Your Home Life Is Suffering
Technology can sometimes be the enemy of peace. Ever since it’s become possible for your work emails to be directed to your personal mobile telephone, there’s been an unspoken-of expectation for employees to be ‘on-call’ long after their working hours have officially ended. People are performing hours of unpaid work from home when they should be relaxing or spending time with their loved ones. This isn’t desirable or sustainable, and your life will eventually suffer because of it. If you don’t spend enough time on the things that matter at home, you’ll one day find that the things that matter at home aren’t there anymore. Working late occasionally is fine. If you’re not getting enough time to yourself, your employer is expecting too much of you.
You’ve Lost Your Passion.
Most of us go into a brand new job brimming with enthusiasm. We buy into the company’s mission statement and ethics, and we tell all of our friends how great our new job is. That passion will eventually wane when the novelty wears off, and the job becomes just another part of our day to day lives, but we should still care about our own performance, and also the performance of the company. When you’re tired of a job, that level of interest will disappear. You don’t care how well the company serves its employees. You don’t particularly care what anyone thinks of your performance. The thought of going into work in the morning makes you sad rather than giving you something to look forward to. If this sounds familiar, you’ve lost your passion – and you know what to do about it.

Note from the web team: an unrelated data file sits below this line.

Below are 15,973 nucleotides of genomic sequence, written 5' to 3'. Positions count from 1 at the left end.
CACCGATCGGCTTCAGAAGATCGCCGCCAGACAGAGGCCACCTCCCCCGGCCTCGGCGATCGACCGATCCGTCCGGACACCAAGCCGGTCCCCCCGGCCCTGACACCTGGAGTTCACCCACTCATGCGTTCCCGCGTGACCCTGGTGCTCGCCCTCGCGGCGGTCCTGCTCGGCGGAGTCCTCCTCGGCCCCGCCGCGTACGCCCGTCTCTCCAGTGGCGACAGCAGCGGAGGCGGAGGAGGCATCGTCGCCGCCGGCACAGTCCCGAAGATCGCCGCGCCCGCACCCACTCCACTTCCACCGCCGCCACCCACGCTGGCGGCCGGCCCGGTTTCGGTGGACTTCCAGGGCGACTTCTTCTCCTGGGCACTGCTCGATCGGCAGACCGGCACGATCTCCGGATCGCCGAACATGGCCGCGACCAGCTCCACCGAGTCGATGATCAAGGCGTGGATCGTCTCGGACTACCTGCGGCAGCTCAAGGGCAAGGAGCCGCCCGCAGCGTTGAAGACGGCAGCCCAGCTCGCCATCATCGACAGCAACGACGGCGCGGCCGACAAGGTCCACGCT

You’re Being Asked To Do Unacceptable Things
All of us, consciously or unconsciously, have a set of ethics. Our own intrinsic sense of morality governs these ethics. The company we work for also has ethics. Your ethics might not align with the ethics of the company you work for. Are you being asked to cut corners with the level of service you provide to the business’s customers? Are you being asked to brush complaints under the carpet when you know the customer has a good reason to feel aggrieved? Are you or your co-workers being treated poorly by management? If your boss repeatedly orders you to carry out instructions that feel wrong to you, then your position has become untenable. Staying will only make you more and more unhappy as time goes on, and so you might as well start planning your departure now.
We only get one life and one career. We can’t afford to waste it on a company that doesn’t deserve us or a job that makes us unhappy. If you know you deserve better from the employment marketplace, don’t be afraid of going in search of it!